Resident Evil: Genesis
by Keith R.A. DeCandido
My rating: 4 of 5 stars
Resident Evil: Genesis / 9780743492911
I adore the Resident Evil film series, and I'm a sucker for a good film novelization, so unsurprisingly this book was right up my alley. This is a straight-up "book of the film" translation, with everything captured precisely as it was on-screen, but with deeper characterization, back-story, motivation, and internal emotional snap-shots. As I consider that to be basically the gold standard for film novelizations, I can strongly recommend this book to fans of the film.
The only thing that didn't resonate perfectly with me is that this is a film series that really focuses on its female protagonists to a wonderful degree; I can't think of another film series (let alone an action series) that has such a wide cast of women, and from so many backgrounds and dispositions. This installment alone has three major female POV protagonists, as well as a couple quick chapters from minor female POV characters. So it's a bit unsettling at times to read from the POV of all these women and yet have certain things feel a little ... off, I presume because of the male author. DeCandido seems to be a very competent writer based on what we see here in this novel, but there is some clunkyness around the beginning, as though the book has big "This Is The Flirting Section" and "This Is The Sexual Harassment Section" signs all over it.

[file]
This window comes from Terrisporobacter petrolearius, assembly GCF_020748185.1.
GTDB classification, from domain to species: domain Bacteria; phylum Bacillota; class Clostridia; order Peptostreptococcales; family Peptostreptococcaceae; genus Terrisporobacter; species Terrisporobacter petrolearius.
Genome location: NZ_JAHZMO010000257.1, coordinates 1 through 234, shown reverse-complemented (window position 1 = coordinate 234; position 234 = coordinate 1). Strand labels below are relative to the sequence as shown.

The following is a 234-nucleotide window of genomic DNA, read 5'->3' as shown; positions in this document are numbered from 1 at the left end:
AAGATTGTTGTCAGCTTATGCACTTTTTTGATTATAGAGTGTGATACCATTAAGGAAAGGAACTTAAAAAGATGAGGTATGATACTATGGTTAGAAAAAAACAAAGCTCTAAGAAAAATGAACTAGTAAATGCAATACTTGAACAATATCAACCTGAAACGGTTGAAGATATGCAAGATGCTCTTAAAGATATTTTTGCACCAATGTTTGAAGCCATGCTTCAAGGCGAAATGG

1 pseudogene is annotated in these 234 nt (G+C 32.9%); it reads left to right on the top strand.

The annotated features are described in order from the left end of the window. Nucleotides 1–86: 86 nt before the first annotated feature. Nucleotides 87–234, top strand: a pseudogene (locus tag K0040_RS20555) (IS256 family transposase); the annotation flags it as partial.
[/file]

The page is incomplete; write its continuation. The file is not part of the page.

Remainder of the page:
An example that comes to mind is the chapter in which Alice meets Spence for the first time. Alice is established as stunningly beautiful in a male-dominated career where she's experienced her fair share of sexual harassment and unfair glass ceilings. We understand intuitively from this background that Alice is presumably very used to being hit on by the men in her workplace. So when Spence -- a man who has been assigned to live alone with her in an isolated mansion for three solid months -- immediately makes three pointed suggestions about her body, it's a little strange to see Alice treat what has been established as a normal thing in her life (co-worker getting handsy with his eyes) as something deeply complimentary and worthy of flirty reciprocation with little "oh, YOU" rejoinders and shooting Obviously Fake Glares at him before leaping into bed with him. I would assume this is meant to establish Alice as sex-positive, but it just doesn't seem to fit well against her otherwise very cautious and careful demeanor and background.
Little speed-bumps like the above are littered sparsely across the first half, but once the T-virus hits the fan, it's a race to the finish and everything falls into perfect place, writing-wise. I give this book a solid 4.5 stars and recommend it happily if you can get past the beginning.
~ Ana Mardoll